INTERVIEWER
Do you plot your novels?

ROBINSON
I really don’t. There was a frame, of course, for Home, because it had to be symbiotic with Gilead. Aside from that, no. I feel strongly that action is generated out of character. And I don’t give anything a higher priority than character. The one consistent thing among my novels is that there’s a character who stays in my mind. It’s a character with complexity that I want to know better.

INTERVIEWER
The focus of the novel is Jack, but it’s told from Glory’s point of view. Did you ever consider putting it in his point of view?

ROBINSON
Jack is thinking all the time—thinking too much—but I would lose Jack if I tried to get too close to him as a narrator. He’s alienated in a complicated way. Other people don’t find him comprehensible and he doesn’t find them comprehensible.

INTERVIEWER
Is it hard to write a “bad” character?

ROBINSON
Calvin says that God takes an aesthetic pleasure in people. There’s no reason to imagine that God would choose to surround himself into infinite time with people whose only distinction is that they fail to transgress. King David, for example, was up to a lot of no good. To think that only faultless people are worthwhile seems like an incredible exclusion of almost everything of deep value in the human saga. Sometimes I can’t believe the narrowness that has been attributed to God in terms of what he would approve and disapprove….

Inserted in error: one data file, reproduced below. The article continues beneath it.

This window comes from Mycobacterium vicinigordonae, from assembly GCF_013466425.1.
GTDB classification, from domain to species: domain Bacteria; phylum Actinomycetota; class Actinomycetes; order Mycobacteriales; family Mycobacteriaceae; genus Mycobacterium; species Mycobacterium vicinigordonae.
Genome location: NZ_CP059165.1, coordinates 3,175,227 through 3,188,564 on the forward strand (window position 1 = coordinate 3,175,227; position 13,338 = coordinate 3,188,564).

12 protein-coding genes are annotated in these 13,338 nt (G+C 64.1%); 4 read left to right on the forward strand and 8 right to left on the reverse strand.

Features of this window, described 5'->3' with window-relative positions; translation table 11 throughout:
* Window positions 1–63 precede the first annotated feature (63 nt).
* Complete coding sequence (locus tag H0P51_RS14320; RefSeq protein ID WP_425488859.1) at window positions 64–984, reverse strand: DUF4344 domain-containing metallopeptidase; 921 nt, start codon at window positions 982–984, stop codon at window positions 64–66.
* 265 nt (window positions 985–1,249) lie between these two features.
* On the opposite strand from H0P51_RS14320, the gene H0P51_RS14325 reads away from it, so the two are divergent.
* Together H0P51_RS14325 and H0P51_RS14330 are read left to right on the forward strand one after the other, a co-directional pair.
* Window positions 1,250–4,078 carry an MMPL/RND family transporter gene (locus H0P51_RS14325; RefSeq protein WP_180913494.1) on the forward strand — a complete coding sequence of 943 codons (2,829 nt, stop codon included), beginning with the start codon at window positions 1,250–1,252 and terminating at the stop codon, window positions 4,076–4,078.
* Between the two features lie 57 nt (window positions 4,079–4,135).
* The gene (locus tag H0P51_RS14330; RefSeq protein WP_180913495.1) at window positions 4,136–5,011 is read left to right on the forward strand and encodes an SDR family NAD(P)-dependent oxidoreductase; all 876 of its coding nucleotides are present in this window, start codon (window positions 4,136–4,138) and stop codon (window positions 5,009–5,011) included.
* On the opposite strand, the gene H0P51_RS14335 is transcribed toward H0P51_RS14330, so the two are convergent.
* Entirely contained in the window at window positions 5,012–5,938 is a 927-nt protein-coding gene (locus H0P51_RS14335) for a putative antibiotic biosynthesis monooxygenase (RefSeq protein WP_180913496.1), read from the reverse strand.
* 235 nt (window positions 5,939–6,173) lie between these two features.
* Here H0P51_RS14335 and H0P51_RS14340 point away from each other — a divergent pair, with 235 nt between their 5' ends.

INTERVIEWER
Does your faith ever conflict with your “regular life”?

ROBINSON
When I’m teaching, sometimes issues come up. I might read a scene in a student’s story that seems—by my standards—pornographic. I don’t believe in exploiting or treating with disrespect even an imagined person. But at the same time, I realize that I can’t universalize my standards. In instances like that, I feel I have to hold my religious reaction at bay. It is important to let people live out their experience of the world without censorious interference, except in very extreme cases.

INTERVIEWER
What is the most important thing you try to teach your students?

ROBINSON
I try to make writers actually see what they have written, where the strength is. Usually in fiction there’s something that leaps out—an image or a moment that is strong enough to center the story. If they can see it, they can exploit it, enhance it, and build a fiction that is subtle and new. I don’t try to teach technique, because frankly most technical problems go away when a writer realizes where the life of a story lies. I don’t see any reason in fine-tuning something that’s essentially not going anywhere anyway. What they have to do first is interact in a serious way with what they’re putting on a page. When people are fully engaged with what they’re writing, a striking change occurs, a discipline of language and imagination.